WASHINGTON, DC – The product insert in the Foley kits at George Washington hospital claim that the bags will hold up to five liters of urine. Critical care unit (CCU) nurse Joe Samuels decided to put this limit to the test the other day just to be sure.
Jenna Stover, a seasoned critical care nurse, was assigned to an elderly patient with diabetes insipidus on the November 11 for her night shift. The twelve-hour shift was uneventful, and at the end of the shift, Stover wrapped up but unfortunately forgot to empty the urine bag.
Samuels came on shift the next morning. He took over Stover’s assignment, but early in the day he got busy with an admission. It was not until about 4 pm that afternoon when he noticed his elderly patient’s Foley bag was about the size of a basketball. He then delegated the task of emptying it to the personal care assistant (PCA) Kathy Hamner.
Hamner approached the bag tentatively, but ultimately opted to declare that she “wasn’t comfortable” emptying the bag because “it might burst” on her. Samuels decided to attempt to delegate this task to other employees. Ultimately he was unsuccessful in finding someone that wouldn’t mind the explosion of urine.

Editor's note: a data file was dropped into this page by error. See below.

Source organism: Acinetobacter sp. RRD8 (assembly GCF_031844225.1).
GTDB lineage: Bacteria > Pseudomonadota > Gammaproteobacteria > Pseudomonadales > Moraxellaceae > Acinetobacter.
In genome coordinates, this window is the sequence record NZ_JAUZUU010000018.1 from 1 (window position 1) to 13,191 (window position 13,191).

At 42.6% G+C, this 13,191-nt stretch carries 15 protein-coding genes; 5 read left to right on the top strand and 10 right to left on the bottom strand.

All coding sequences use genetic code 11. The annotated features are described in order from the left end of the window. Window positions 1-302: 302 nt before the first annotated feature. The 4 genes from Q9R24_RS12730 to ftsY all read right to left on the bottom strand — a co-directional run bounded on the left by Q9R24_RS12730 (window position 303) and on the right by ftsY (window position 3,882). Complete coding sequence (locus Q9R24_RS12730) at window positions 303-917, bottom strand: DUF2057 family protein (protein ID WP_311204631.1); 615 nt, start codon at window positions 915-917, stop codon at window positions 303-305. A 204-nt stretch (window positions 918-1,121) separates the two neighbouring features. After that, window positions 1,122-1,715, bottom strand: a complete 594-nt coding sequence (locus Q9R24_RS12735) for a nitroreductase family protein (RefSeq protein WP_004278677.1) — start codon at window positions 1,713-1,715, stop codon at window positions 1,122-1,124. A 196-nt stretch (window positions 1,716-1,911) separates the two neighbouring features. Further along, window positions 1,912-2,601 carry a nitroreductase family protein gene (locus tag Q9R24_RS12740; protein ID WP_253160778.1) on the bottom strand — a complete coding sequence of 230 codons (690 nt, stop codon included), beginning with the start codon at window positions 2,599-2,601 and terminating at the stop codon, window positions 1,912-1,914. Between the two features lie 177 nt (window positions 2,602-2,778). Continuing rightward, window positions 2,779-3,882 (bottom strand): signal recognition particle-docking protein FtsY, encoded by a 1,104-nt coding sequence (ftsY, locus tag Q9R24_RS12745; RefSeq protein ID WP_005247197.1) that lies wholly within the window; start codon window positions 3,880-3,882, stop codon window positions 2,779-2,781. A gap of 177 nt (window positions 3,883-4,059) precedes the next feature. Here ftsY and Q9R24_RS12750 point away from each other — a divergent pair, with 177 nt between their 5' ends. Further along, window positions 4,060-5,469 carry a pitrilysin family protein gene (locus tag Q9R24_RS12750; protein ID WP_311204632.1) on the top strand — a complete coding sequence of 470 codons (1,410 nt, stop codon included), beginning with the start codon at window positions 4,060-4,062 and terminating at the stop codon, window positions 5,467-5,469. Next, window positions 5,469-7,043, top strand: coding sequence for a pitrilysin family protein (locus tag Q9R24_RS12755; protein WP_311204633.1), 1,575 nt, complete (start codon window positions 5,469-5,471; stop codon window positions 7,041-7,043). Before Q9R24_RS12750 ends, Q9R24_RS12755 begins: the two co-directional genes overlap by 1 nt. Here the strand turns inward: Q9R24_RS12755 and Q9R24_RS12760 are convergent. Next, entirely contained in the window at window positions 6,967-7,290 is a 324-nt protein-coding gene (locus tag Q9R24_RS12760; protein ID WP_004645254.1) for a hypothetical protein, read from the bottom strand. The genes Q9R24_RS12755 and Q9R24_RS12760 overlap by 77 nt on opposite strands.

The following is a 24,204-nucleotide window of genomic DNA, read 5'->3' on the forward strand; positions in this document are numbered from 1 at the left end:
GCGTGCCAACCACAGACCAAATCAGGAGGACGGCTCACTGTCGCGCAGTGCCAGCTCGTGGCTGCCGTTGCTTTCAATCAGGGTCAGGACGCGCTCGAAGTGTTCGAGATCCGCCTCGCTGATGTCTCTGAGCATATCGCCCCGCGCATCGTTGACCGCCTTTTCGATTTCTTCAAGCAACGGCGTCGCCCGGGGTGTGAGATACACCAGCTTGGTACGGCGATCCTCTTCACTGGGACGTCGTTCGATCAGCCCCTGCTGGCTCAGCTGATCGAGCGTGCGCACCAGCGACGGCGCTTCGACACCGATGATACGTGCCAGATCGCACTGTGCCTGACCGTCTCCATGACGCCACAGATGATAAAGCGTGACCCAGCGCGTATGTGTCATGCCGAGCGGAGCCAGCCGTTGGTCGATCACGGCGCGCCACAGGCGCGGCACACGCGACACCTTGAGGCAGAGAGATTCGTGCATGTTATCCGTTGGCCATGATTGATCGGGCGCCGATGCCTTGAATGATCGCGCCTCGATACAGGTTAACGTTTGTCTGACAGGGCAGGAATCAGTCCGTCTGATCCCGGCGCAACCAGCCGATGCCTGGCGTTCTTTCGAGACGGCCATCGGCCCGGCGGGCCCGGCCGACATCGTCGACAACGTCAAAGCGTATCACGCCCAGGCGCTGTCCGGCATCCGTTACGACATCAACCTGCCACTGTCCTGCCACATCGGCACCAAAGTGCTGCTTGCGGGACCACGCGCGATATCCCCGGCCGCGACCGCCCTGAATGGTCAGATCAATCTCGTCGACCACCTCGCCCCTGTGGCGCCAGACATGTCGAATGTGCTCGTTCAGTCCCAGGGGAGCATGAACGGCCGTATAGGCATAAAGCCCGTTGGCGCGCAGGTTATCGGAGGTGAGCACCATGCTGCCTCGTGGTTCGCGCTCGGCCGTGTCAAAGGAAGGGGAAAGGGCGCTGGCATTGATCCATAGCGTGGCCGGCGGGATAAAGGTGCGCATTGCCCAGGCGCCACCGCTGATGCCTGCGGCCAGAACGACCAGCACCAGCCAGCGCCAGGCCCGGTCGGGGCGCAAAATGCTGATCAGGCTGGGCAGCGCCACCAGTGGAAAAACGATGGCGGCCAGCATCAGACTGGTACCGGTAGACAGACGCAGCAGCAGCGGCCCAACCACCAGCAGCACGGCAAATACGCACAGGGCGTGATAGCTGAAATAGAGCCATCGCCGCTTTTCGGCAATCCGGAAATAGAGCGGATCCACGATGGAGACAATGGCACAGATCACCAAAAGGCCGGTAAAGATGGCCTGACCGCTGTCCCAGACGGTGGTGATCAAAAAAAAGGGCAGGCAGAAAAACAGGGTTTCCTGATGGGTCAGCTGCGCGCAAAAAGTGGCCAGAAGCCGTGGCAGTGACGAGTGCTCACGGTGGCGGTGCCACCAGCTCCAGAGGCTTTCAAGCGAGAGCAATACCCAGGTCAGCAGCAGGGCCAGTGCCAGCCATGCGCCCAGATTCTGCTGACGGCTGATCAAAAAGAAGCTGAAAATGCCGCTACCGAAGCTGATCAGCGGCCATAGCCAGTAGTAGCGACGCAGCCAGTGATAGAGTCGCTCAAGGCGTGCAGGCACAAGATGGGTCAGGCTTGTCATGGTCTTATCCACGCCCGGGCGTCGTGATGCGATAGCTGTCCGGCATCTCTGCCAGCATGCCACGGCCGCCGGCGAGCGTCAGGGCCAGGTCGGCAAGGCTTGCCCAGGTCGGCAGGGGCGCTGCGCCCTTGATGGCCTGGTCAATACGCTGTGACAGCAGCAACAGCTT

EMS was called to the scene and they ultimately opted to use a bomb-diffusing robot to empty it. The robot emptied it, and it drained and drained and drained. Twenty minutes and ten graduated containers later, a total of 7.5 liters had been emptied from the Foley bag without incident. In a statement to the press, Nurse Samuels reported that his test was successful and that the Foley bag’s capacity was indeed consistent with product insert claims.